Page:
Review: Schooner – “Duck Kee Sessions”

Duck Kee Sessions CoverSchooner
Duck Kee Sessions

Schooner has released “Duck Kee Sessions” on, which means it’s download-only, but when you download it, the proceeds of your $5 goes to cancer research.

This charitable aspect presents you with the perfect opportunity to discover Schooner if you’re not aware of them already: it’s only five bucks, and it’s a charitable donation, so if you end up not liking the album, it’s a tax write-off anyway.

But if you don’t like Schooner, then there’s something wrong with you, friend. Their album, “Hold on too Tight” was one of the best things I heard in all 2007, and it still gets regular rotation at my house. This release, a 16-minute E.P., has a slightly less-polished sound to “Hold on too Tight”, without losing any of the quality. Schooner’s strength is blending country and pop influences into beautifully constructed songs. So on the opening track here, “Feel Better”, and you get a surf-inflected country stomp, you get a little mariachi inflection on “Fortuition”. The songs always seem to be hovering over a meeting of Rick Nelson, Brian Wilson and John Lennon. But again: these are influences used by a band that exudes an authentic originality, not the direct pinpoints of some derivative songwriting and playing. This is a band with brains: they are lyrically smart without being smartass, and when it comes to instrumentation the songs don’t rest on a couple guitars and drums and bass; piano comes and goes, “Duck Kee Nights” is an instrumental tack piano (I think) piece with the sounds of the crickets and the highway as a rhythm section, some ukulele helps you “Lose Yourself”, and across these songs there are various percussion and other instruments lending subtle and effective underpinning to the fabric. There’s also much to be said for the vocal arrangements: harmonies and backing vocals are consistently beautiful and/or dynamic (witness the woo-oo-oos on the opener, or the ba-ba-ahs that course through the final track, “In All Probability”).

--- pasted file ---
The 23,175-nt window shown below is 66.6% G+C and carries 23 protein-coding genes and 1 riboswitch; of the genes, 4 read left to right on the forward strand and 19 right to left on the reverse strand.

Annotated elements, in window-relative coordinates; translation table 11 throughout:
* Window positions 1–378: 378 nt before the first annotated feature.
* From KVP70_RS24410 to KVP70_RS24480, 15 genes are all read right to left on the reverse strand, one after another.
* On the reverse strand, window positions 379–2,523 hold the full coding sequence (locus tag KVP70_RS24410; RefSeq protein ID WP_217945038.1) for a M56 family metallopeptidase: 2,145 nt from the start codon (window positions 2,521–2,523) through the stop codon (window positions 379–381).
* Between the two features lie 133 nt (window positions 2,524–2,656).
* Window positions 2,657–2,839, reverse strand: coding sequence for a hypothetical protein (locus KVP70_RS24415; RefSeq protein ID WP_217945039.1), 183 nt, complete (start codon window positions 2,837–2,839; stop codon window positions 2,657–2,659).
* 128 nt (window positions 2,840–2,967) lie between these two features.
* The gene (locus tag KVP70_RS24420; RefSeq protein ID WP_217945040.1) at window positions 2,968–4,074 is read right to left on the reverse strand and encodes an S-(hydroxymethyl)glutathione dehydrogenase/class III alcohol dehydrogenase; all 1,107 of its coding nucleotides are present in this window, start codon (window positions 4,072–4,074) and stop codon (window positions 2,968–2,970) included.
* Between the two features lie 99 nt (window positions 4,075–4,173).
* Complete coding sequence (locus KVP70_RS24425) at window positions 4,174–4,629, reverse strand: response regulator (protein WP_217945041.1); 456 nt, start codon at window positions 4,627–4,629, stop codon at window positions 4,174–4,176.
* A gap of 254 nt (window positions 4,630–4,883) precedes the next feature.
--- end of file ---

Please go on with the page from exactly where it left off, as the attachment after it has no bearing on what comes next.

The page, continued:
When I reviewed “Hold on too Tight” a few years ago, I said you should be prepared to make Schooner your new favorite band. I don’t want to repeat myself, so this time I’ll just say go to and buy this album. It’s worth way more than the five bucks it’ll cost you, and the money’s going to a good cause. Once you’ve done that, then go and buy “Hold on too Tight” so you can support this outstanding band, too.

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